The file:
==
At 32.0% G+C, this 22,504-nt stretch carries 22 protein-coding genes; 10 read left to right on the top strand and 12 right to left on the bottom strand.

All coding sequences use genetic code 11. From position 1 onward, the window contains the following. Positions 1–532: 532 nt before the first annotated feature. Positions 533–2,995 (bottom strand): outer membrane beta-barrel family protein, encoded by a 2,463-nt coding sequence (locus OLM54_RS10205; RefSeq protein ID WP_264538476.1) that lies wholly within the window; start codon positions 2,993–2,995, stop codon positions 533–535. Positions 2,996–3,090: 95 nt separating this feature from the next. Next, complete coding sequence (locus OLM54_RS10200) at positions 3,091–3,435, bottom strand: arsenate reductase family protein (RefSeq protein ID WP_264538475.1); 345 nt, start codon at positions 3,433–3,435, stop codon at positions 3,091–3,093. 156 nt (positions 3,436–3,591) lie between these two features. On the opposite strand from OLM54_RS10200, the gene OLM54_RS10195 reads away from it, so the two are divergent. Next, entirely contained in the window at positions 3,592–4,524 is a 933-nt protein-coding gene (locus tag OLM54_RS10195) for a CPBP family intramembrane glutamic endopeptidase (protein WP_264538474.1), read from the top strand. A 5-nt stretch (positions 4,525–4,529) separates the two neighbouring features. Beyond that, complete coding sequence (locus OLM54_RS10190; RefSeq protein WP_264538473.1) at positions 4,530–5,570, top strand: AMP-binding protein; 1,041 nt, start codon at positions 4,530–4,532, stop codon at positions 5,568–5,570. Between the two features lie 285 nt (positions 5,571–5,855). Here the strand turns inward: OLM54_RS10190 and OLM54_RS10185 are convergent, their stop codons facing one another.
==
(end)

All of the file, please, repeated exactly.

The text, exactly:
At 32.0% G+C, this 22,504-nt stretch carries 22 protein-coding genes; 10 read left to right on the top strand and 12 right to left on the bottom strand.

All coding sequences use genetic code 11. From position 1 onward, the window contains the following. Positions 1–532: 532 nt before the first annotated feature. Positions 533–2,995 (bottom strand): outer membrane beta-barrel family protein, encoded by a 2,463-nt coding sequence (locus OLM54_RS10205; RefSeq protein ID WP_264538476.1) that lies wholly within the window; start codon positions 2,993–2,995, stop codon positions 533–535. Positions 2,996–3,090: 95 nt separating this feature from the next. Next, complete coding sequence (locus OLM54_RS10200) at positions 3,091–3,435, bottom strand: arsenate reductase family protein (RefSeq protein ID WP_264538475.1); 345 nt, start codon at positions 3,433–3,435, stop codon at positions 3,091–3,093. 156 nt (positions 3,436–3,591) lie between these two features. On the opposite strand from OLM54_RS10200, the gene OLM54_RS10195 reads away from it, so the two are divergent. Next, entirely contained in the window at positions 3,592–4,524 is a 933-nt protein-coding gene (locus tag OLM54_RS10195) for a CPBP family intramembrane glutamic endopeptidase (protein WP_264538474.1), read from the top strand. A 5-nt stretch (positions 4,525–4,529) separates the two neighbouring features. Beyond that, complete coding sequence (locus OLM54_RS10190; RefSeq protein WP_264538473.1) at positions 4,530–5,570, top strand: AMP-binding protein; 1,041 nt, start codon at positions 4,530–4,532, stop codon at positions 5,568–5,570. Between the two features lie 285 nt (positions 5,571–5,855). Here the strand turns inward: OLM54_RS10190 and OLM54_RS10185 are convergent, their stop codons facing one another.